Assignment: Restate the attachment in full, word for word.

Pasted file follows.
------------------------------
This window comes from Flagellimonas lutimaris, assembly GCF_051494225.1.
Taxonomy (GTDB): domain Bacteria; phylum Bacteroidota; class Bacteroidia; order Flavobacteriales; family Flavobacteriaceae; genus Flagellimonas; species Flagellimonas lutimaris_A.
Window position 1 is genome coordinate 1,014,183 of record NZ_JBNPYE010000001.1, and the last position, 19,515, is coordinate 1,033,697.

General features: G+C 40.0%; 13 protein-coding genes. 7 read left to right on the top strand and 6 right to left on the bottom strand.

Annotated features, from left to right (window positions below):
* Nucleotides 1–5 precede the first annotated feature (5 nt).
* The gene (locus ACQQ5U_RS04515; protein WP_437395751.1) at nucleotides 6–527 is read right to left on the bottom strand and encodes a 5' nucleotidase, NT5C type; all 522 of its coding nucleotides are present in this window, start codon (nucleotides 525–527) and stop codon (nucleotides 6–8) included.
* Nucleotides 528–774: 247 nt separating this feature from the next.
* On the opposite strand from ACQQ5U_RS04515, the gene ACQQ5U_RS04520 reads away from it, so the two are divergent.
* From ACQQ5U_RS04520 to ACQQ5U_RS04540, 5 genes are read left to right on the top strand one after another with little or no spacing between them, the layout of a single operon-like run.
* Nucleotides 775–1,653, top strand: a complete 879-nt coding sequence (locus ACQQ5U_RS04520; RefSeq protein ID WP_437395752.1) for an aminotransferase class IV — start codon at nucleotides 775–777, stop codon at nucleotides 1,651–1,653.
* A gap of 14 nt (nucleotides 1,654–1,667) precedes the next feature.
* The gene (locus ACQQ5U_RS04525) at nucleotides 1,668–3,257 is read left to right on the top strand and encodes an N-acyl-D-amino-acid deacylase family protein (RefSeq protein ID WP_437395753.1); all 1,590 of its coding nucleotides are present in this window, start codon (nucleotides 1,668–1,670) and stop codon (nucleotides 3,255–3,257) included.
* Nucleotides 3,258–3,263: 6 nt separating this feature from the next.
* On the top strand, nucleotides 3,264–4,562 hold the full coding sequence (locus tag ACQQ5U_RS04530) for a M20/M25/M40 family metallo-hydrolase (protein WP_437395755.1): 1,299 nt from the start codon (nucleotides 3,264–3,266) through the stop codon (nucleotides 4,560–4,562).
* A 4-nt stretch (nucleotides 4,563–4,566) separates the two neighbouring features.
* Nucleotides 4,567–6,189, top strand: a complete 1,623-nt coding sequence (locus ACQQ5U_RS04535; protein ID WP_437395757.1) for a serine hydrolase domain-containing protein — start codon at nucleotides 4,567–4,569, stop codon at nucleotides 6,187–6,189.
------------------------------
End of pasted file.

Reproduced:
This window comes from Flagellimonas lutimaris, assembly GCF_051494225.1.
Taxonomy (GTDB): domain Bacteria; phylum Bacteroidota; class Bacteroidia; order Flavobacteriales; family Flavobacteriaceae; genus Flagellimonas; species Flagellimonas lutimaris_A.
Window position 1 is genome coordinate 1,014,183 of record NZ_JBNPYE010000001.1, and the last position, 19,515, is coordinate 1,033,697.

General features: G+C 40.0%; 13 protein-coding genes. 7 read left to right on the top strand and 6 right to left on the bottom strand.

Annotated features, from left to right (window positions below):
* Nucleotides 1–5 precede the first annotated feature (5 nt).
* The gene (locus ACQQ5U_RS04515; protein WP_437395751.1) at nucleotides 6–527 is read right to left on the bottom strand and encodes a 5' nucleotidase, NT5C type; all 522 of its coding nucleotides are present in this window, start codon (nucleotides 525–527) and stop codon (nucleotides 6–8) included.
* Nucleotides 528–774: 247 nt separating this feature from the next.
* On the opposite strand from ACQQ5U_RS04515, the gene ACQQ5U_RS04520 reads away from it, so the two are divergent.
* From ACQQ5U_RS04520 to ACQQ5U_RS04540, 5 genes are read left to right on the top strand one after another with little or no spacing between them, the layout of a single operon-like run.
* Nucleotides 775–1,653, top strand: a complete 879-nt coding sequence (locus ACQQ5U_RS04520; RefSeq protein ID WP_437395752.1) for an aminotransferase class IV — start codon at nucleotides 775–777, stop codon at nucleotides 1,651–1,653.
* A gap of 14 nt (nucleotides 1,654–1,667) precedes the next feature.
* The gene (locus ACQQ5U_RS04525) at nucleotides 1,668–3,257 is read left to right on the top strand and encodes an N-acyl-D-amino-acid deacylase family protein (RefSeq protein ID WP_437395753.1); all 1,590 of its coding nucleotides are present in this window, start codon (nucleotides 1,668–1,670) and stop codon (nucleotides 3,255–3,257) included.
* Nucleotides 3,258–3,263: 6 nt separating this feature from the next.
* On the top strand, nucleotides 3,264–4,562 hold the full coding sequence (locus tag ACQQ5U_RS04530) for a M20/M25/M40 family metallo-hydrolase (protein WP_437395755.1): 1,299 nt from the start codon (nucleotides 3,264–3,266) through the stop codon (nucleotides 4,560–4,562).
* A 4-nt stretch (nucleotides 4,563–4,566) separates the two neighbouring features.
* Nucleotides 4,567–6,189, top strand: a complete 1,623-nt coding sequence (locus ACQQ5U_RS04535; protein ID WP_437395757.1) for a serine hydrolase domain-containing protein — start codon at nucleotides 4,567–4,569, stop codon at nucleotides 6,187–6,189.